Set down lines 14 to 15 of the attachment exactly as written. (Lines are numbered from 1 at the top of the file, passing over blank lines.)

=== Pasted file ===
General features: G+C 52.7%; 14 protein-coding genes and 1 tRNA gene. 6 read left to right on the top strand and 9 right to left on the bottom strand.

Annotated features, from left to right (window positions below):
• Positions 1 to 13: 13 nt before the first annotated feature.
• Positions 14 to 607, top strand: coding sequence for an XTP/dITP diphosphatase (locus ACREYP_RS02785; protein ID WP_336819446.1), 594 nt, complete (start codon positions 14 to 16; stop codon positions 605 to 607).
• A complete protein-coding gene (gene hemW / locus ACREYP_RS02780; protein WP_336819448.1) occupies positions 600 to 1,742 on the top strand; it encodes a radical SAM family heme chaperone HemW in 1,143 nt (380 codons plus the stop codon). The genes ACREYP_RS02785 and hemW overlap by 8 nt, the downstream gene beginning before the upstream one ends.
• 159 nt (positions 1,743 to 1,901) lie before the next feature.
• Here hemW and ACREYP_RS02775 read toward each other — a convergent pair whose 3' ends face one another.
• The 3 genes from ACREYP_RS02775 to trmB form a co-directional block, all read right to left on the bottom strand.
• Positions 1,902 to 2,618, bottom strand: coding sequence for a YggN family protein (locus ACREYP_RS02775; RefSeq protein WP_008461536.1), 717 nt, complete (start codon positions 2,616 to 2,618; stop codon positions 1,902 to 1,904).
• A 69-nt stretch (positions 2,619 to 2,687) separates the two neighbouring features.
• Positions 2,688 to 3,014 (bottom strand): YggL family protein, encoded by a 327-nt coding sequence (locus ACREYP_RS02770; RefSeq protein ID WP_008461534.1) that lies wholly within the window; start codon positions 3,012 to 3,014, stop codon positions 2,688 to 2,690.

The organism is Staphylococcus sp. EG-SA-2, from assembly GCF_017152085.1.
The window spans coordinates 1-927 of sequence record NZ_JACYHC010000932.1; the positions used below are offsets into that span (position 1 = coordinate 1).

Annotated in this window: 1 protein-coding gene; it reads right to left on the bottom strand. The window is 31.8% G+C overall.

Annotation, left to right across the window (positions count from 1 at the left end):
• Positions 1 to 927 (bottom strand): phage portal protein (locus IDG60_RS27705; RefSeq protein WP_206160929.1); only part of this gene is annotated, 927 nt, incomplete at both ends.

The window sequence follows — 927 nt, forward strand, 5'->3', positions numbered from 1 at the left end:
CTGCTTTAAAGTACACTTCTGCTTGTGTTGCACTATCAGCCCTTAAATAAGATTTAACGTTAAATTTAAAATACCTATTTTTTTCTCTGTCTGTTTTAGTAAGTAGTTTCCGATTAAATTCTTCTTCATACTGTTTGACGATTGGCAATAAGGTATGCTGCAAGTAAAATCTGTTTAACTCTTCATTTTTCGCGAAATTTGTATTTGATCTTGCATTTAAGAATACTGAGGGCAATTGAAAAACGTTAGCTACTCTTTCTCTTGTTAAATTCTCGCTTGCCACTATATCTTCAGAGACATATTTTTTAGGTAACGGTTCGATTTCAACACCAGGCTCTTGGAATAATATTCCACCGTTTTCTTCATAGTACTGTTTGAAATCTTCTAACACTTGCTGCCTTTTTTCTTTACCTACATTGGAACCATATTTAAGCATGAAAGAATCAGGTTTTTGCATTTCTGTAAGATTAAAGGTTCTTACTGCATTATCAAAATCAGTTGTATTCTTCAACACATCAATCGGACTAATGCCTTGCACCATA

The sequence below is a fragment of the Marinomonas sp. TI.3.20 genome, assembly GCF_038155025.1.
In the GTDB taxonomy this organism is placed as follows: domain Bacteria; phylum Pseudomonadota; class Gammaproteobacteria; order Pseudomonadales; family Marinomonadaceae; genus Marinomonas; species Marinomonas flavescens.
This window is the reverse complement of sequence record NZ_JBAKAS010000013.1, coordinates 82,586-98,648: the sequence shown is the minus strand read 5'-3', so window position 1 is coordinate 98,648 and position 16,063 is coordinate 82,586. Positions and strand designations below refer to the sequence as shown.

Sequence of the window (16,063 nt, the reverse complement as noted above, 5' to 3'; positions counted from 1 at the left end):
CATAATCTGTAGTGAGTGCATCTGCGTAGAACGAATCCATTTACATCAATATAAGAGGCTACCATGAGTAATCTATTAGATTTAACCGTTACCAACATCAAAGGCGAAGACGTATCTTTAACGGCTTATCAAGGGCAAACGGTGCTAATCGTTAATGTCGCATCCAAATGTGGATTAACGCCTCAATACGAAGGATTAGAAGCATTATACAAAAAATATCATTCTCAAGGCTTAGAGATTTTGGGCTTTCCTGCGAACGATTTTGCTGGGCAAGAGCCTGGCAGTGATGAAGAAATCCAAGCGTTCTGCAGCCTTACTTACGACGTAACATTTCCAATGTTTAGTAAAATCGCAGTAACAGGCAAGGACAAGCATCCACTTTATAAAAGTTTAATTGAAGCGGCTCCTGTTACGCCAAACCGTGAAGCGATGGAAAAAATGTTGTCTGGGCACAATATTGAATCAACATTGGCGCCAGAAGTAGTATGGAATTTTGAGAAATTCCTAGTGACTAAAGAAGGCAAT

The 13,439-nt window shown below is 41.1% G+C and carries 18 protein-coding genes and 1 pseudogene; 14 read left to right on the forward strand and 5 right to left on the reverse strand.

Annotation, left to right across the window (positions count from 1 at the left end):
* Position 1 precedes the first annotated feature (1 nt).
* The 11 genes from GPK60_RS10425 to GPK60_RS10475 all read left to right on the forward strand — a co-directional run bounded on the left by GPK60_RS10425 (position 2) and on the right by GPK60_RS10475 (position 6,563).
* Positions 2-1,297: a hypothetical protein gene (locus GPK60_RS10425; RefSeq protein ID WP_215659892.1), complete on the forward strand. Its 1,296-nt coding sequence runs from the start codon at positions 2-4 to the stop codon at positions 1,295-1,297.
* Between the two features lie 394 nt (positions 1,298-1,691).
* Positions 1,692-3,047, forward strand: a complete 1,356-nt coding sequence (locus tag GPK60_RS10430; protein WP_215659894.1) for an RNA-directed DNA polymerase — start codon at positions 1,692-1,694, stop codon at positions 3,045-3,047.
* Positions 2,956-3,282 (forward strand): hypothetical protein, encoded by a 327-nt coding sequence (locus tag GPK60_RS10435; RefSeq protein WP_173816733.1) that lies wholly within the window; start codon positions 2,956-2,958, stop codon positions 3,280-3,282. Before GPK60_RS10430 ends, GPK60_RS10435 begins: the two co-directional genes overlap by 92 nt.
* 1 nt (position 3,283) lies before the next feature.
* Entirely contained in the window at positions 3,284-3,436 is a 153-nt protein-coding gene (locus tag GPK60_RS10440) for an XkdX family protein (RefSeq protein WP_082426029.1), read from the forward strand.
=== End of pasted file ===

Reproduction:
Annotated in this window: 1 protein-coding gene; it reads right to left on the bottom strand. The window is 31.8% G+C overall.

Annotation, left to right across the window (positions count from 1 at the left end):